He became the first African American male to win the men’s Wimbledon title in 1975. With her constant image changes, parodies of blonde bombshells such as Marilyn Monroe, her assertion of female power and sexuality, and her appropriation from gay/queer culture, the popular music icon Madonna can be seen as the virtual embodiment of Judith Butler's arguments in Gender Trouble (1990, 1999).
It is surrounded by a play ground on one side and a garden with a small pond on the other. The name of the school is written on the front building. Other ten rooms in the back building are used for different purposes such as the Head Master's Office, Library, the Clerk's Office, the Science Laboratory, the Teachers' Common-room, the N. The discipline, the study atmosphere and the brilliant academic result of our school attract many meritorious students from distant parts of our state. Preserve Articles is home of thousands of articles published and preserved by users like you. A student in an undergraduate course recently submitted a truly first-rate term paper.
Reflection essays are usually requested by professors or teachers, as they allow you to share your experience about a certain article, lesson, or lecture. A great deal of your time at university will be spent thinking; thinking about what people have said, what you have read, what you yourself are thinking and how your thinking has changed.
An argument or a persuasive paper has the power to make people change their minds about a topic, or allows them to really understand and accept your position as a valid one. While some teachers consider persuasive papers and argument papers to be basiy the same thing, it’s usually safe to assume that an argument paper presents a stronger claim—possibly to a more resistant audience.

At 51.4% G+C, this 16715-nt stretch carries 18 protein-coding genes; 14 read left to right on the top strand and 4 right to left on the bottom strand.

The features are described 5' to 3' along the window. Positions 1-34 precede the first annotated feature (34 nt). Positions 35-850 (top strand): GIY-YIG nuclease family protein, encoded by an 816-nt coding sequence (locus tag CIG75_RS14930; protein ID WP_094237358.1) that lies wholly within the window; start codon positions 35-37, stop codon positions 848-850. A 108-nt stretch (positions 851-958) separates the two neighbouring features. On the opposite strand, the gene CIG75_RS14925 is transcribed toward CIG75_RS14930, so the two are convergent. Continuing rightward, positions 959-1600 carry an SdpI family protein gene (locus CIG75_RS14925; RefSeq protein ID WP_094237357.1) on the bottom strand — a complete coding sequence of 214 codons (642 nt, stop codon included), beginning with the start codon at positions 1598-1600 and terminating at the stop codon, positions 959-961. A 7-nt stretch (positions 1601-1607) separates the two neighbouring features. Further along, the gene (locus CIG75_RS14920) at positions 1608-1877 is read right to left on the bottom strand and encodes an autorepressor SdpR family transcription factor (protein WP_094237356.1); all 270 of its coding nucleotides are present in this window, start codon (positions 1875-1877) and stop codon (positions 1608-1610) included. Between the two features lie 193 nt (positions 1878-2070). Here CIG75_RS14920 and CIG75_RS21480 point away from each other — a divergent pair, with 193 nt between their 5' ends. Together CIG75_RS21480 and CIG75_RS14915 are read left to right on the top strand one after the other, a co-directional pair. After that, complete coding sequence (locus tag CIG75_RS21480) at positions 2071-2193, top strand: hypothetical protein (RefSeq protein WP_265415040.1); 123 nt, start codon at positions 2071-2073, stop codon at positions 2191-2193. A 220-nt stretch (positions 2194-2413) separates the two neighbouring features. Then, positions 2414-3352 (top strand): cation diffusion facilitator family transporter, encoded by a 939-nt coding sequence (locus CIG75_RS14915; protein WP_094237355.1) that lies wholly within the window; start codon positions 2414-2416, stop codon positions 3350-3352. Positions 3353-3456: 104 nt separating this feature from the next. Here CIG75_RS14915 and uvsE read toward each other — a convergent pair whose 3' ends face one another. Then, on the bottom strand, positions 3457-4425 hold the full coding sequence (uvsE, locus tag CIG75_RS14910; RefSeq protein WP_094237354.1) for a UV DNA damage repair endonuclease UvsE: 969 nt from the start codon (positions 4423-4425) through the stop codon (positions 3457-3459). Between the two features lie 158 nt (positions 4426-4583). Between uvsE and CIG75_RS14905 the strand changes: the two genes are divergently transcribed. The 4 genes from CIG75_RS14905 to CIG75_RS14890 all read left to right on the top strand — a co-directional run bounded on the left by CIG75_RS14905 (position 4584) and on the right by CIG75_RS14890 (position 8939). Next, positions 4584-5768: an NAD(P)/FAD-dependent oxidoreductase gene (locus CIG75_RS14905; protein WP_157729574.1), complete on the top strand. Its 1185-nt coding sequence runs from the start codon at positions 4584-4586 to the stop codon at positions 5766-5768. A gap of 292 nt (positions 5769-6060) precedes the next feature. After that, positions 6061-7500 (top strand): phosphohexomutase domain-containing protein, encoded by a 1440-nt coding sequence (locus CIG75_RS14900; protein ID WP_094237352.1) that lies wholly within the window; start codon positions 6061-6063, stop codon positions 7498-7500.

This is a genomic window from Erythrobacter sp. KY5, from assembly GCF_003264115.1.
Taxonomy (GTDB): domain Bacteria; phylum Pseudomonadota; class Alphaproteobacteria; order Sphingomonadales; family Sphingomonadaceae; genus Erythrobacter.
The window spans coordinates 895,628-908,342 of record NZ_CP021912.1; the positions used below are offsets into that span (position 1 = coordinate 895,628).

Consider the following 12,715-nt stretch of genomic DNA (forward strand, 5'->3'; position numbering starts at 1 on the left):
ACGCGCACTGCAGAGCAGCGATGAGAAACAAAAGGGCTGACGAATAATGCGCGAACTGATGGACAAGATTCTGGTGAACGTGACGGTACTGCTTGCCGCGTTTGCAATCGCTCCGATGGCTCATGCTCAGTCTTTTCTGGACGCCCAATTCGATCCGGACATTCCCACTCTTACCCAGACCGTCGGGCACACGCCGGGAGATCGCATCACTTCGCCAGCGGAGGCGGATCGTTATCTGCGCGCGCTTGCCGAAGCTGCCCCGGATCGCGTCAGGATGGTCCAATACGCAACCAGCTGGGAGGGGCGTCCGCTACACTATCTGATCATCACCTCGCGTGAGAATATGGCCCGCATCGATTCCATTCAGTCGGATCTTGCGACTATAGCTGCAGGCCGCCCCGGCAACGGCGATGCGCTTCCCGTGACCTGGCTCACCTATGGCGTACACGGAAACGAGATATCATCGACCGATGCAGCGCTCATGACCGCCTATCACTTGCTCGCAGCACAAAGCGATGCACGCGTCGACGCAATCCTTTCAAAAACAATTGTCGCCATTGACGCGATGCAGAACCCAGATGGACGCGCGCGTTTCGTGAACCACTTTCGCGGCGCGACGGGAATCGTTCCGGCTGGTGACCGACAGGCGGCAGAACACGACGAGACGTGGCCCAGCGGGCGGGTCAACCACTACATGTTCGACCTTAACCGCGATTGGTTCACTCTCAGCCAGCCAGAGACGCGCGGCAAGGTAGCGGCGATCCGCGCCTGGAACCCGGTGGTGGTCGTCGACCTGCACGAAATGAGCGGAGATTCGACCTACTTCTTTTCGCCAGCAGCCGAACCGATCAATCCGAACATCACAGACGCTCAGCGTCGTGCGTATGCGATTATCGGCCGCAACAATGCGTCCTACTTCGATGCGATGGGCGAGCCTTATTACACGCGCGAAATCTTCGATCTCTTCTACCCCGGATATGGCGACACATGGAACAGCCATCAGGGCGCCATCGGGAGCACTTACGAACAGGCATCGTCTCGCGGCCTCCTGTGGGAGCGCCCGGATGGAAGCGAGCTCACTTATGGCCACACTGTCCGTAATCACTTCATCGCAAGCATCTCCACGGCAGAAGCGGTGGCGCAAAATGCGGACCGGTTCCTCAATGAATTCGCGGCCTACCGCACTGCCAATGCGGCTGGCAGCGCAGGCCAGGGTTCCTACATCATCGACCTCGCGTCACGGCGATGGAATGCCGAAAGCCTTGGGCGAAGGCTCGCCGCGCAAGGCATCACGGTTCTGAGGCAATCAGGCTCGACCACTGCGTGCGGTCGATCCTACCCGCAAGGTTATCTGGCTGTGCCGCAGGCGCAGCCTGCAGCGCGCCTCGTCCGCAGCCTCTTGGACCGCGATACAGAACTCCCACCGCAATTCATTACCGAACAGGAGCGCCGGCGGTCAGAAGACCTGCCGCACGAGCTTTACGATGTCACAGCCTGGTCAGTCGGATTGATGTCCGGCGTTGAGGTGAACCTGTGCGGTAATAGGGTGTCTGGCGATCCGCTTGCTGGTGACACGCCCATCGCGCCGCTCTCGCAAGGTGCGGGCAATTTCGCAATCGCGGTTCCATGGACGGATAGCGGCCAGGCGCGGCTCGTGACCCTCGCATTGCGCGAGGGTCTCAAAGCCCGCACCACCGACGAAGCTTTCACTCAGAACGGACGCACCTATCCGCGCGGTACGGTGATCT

To me it conjured an image of a patriarchal sort of cove, wearing an impressive white beard, a set of mercifully long robes and a pair of leather sandals. a'a - rough, clinker-type lavaaha - mat braided out of rare seaweed used to decorate shrine of Kuahu - cairn; a stone mound serving as an altar, shrine, or security towerahupua'a - principal land division running from mountains seaward; basic unit of Hawaiian socio-economic organizationakau - north, or rhtakua - personification of major natural forces; four all-powerful cosmic deities existed in Polynesian mythology: Kane, creator of nature and man; Kanaloa, associated with the sea and death; Ku, controlling agricultural productivity, politics, and the power behind war; and Lono, god of rain, agriculture, and fertilityala - waterworn stones used as veneer in heiau constructionali'i - ruling class of chiefs and nobles considered to be of divine orinali'i-aimoku - chief of an island or district - sometimes referred to as ke ali'i or ke ali'i-nui (chief, or great chief) or mo'i (king)'anu'u - wooden framework obelisk serving as oracle tower'aumakua - family spirit god belonging to and protecting families or specific kinship and passed down through the generations; ancestral protective gods'awa - plant used as a narcotichale o Lono - temple dedicated to Lono, deity of agriculture and fertilityhale mana - largest, most sacred house on luakini platform, used by king and hh priest during kapu periodshale noa - family sleeping house Hale o Papa - womens heiau adjacent to a luakinihale pahu - drum house in courtyard of luakinihale umu - oven house for temple fires on luakinihaole - a European, Whiteheiau - temple; pre-Christian place of worship or sacrificehema - south, or leftholua - a long narrow sled on runners on which the ali'i raced down a long trackhula - averent dance linking music and poetry with relious overtones'ili - subdivision of an ahupua'a; long, narrow strips of land running lengthwise along ahupuaa; ili lele (jump strips) comprised one segment near the ocean and one in the uplands or plains; moo were long strips of arable land within ili'ili'ili - pebbles, usually waterworn pavement of these pebbles used as flooring on luakiniimu - underground oven; cooking pitkahu - keeper responsible for care and worship of sharks who were thought to be embodiments of 'aumakua and who were fed and cared for to bring good luck and protect their worshipperskahuna - priests and master craftsmen who ranked near the top of the social scale; occupational specialists; kahuna pule were a distinct of priests presiding over each relious cultkahuna-nui - chief priest assisting ali'i-nui with governmental functions; conducted important relious ceremonies, interpreted natural phenomena, consulted auspices for omens, and advised king in spiritual matterskalai-moku - counselor to supreme chief serving as prime minister and chief administrative officer, advised on distribution of lands and on military strategykama'aina - native-bornkanaka - distant relatives of a chiefkapa - barkcloth made by pounding paper mulberry barkkapu - taboo prohibition system with elaborate sanctions regarding behavior between individuals and among classes; this system was the major social control helping preserve class distinctions and conserve natural resources in ancient Hawai'ikauwa - social outcasts, untouchables, possibly lawbreakers or war captives, considered unclean to aristocratskiawe - Hawaiian mesquite tree (algaroba)ko'a - fishing shrine; pile of stones erected on promontories or headlands overlooking ocean or in form of small temples on rock platforms; desned to entice the gods to attract fish to the areakonane - variant of checkers played on wood board or rock with black and white pebbleskonohiki - resident representative of the hh chief on the land; controlled the labor forcekuapa - seawall built across opening of natural embayment to form fishpondkuhikuhi pu'uone - order of the priesthood with knowledge of plans and sites of abandoned heiau; provided advice when construction of new temple plannedkuhina-nui - premier regent Ku-ka'ili-moku - war god special god of the kings of Hawaii Island; especially important during ascendancy to power and ren of Kamehameha; Kamehameha's personal godkula - uplands; open country slopes between the shore habitation zone and the forest beltkuleana - cultivated lands awarded to commoners during the Great Maheleku'ula - a large smooth stone set uprht on a platform as a relious effy; a shrine to the god Ku'ula used to attract fisele - sacrificial altar or standloko - general Hawaiian term for any type of pond or enclosed body of waterluakini - temple where Ku rituals held; built by ruling chiefs ceremonies held in connection with war and other national emergencies and involved human sacrificelua pa'u - refuse or bone pit within 'an'uu of luakini where decayed offerings and victims' bones castmaika - game in which players threw or bowled stone discs between two uprht sticks set in the groundmakaha - grill or sluice gate of straht sticks obstructing openings through seawall of fishponds; most distinctive feature of Hawaiian aquacultural systemmaka'ainana - commoners, primarily laborers, fishermen, farmers, and the like Makahiki ceremony - annual harvest festival comprising ritual for collecting tributemakai - toward the seamana - spiritual or supernatural power; gods fully embodied this sacredness, nobility possessed it to a hh degree; was concept underlying kapu systemmauka - toward the mountains, inlandmo'i image - image of luakini kept in mana house; primary image was akua mo'i (lord of the god image), elaborately carved statue placed in front of altarmokupuni - name for each of the major Hawaiian islands or independent chiefdoms; each island was divided into major districts, or mokumo'o - spirit guardian (lizard) that protects a resource, such as a fishpond, from overuse and other morae, marae, morai - term used by foren observers when referring to heiaunoa - game of chance in which player had to guess on which person or under which kapa bundle a small stone was hidden'ohana - extended familyohi'a - tree whose wood was used for chief image, oracle tower, and houses on luakini platform areaopu - oracle tower similar to the 'anu'u in heht and breadth but with small branches at the toppaehumu - fence of images on luakinipahoehoe - smooth, rope type of lava flowpali - cliffpao - a hollow construction que saving labor and materials; a caverned, honeycomb construction composed of several tiers of lava slabs or columns laid across the space between outer and inner retaining wallspapamu - konane game boardpoi - staple plant food of Hawaiian diet cooked taro pounded and thinned with waterpu'uhonua - sacred areas, places of refuge where murderers, kapu-breakers, defeated warriors, and others who had incurred the wrath of the ruler could gain sanctuary and pardon Pu'ukohola - Hill of the Whaletaro - a staple in the Hawaiian dietwa'iea - small house for 'aha ceremony on luakini platform This is a fantastic website and I cannot recommend you guys enough. 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